BEIJING, April 29, 2009 (AFP) - A senior Chinese health official said Wednesday that foreign media reports pointing to China as the source of a deadly swine flu outbreak were aimed at tarnishing the nation's image.
"Driven by ulterior motives, some overseas media have ignored the facts of the epidemic and basic scientific knowledge and deliberately fabricated rumours that this epidemic came from China," health ministry spokesman Mao Qunan said.
"(They) aim to muddle right and wrong, create disturbances and ruin China's image," he said on the ministry's website.
A number of press reports have said that the swine flu strain that is believed to have killed more than 150 people in Mexico originated in Asia.
Some of the reports quote the governor of the Mexican state of Veracruz, Fidel Herrera, as telling reporters Monday that the virus began in China.
"We are resolutely opposed to this," Mao said.
He said China was ready to work with the international community to help curb the spread of the A/H1N1 swine flu which has quickly spread to other countries and sparked fears of a deadly global pandemic.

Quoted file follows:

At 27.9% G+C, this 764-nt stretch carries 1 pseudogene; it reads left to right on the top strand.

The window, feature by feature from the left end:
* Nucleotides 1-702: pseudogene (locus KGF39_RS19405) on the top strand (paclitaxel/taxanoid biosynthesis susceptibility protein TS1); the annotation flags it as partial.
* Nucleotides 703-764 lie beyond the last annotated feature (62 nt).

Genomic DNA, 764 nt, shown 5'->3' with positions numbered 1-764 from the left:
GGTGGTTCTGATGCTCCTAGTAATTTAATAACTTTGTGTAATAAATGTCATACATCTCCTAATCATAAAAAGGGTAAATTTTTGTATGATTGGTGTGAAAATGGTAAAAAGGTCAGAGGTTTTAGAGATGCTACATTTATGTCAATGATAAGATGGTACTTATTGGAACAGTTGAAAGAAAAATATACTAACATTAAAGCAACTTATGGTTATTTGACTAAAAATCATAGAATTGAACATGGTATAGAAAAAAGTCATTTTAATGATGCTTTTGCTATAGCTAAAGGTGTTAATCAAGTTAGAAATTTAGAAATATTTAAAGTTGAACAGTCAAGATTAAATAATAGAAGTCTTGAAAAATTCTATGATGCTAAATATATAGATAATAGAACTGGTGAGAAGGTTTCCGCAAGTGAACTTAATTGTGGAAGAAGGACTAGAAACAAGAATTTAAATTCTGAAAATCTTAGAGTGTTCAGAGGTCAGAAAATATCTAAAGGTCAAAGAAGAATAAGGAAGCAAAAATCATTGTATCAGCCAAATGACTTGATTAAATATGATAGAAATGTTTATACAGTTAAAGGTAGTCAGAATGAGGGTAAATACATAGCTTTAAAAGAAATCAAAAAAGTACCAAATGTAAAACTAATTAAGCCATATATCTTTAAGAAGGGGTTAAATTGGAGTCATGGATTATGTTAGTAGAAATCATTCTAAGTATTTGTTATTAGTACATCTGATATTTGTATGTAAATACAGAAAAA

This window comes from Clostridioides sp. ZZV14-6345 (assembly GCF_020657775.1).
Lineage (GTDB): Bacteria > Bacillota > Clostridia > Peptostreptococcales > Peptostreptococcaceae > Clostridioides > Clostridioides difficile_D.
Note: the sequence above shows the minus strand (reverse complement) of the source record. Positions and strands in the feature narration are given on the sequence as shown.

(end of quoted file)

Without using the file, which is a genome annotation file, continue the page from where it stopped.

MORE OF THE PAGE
So far China has not reported any human cases of swine flu. A group of students in northern China with suspicious symptoms were found to have influenza B, which is common in humans.
"At present we have not detected any cases of human infection of this virus, nor have we discovered any similar infections in pigs," Mao said.
In recent years China has suffered outbreaks of other potentially fatal diseases including Severe Acute Respiratory Syndrome (SARS) and avian flu.
China was heavily criticised in 2003 for initially covering up the SARS epidemic, which originated in the south of the country.
Like swine flu, SARS is believed to have crossed over from animals to humans, eventually killing more than 800 people worldwide.
In 2007, Chinese agricultural officials were accused of partially covering up an outbreak of blue-ear pig disease, which killed over 80,000 pigs. More than 235,000 others were slaughtered during the outbreak.
The spread of that virus was blamed for contributing to a sharp spike in prices of pork, a staple of the Chinese diet.
The health ministry spokesman said China was willing to work with the global community to help stem the spread of swine flu.
"After the swine flu epidemic broke out in the United States, Mexico and other places, the Chinese government placed a lot of importance on this and immediately initiated the emergency prevention system," Mao said.
"In the process of fighting this epidemic, our nation will maintain close cooperation and make common efforts with the World Health Organization and the governments of nations hit by the outbreak."
According to the China News Service, China on Wednesday agreed to give Mexico five million dollars in aid to help fight the outbreak.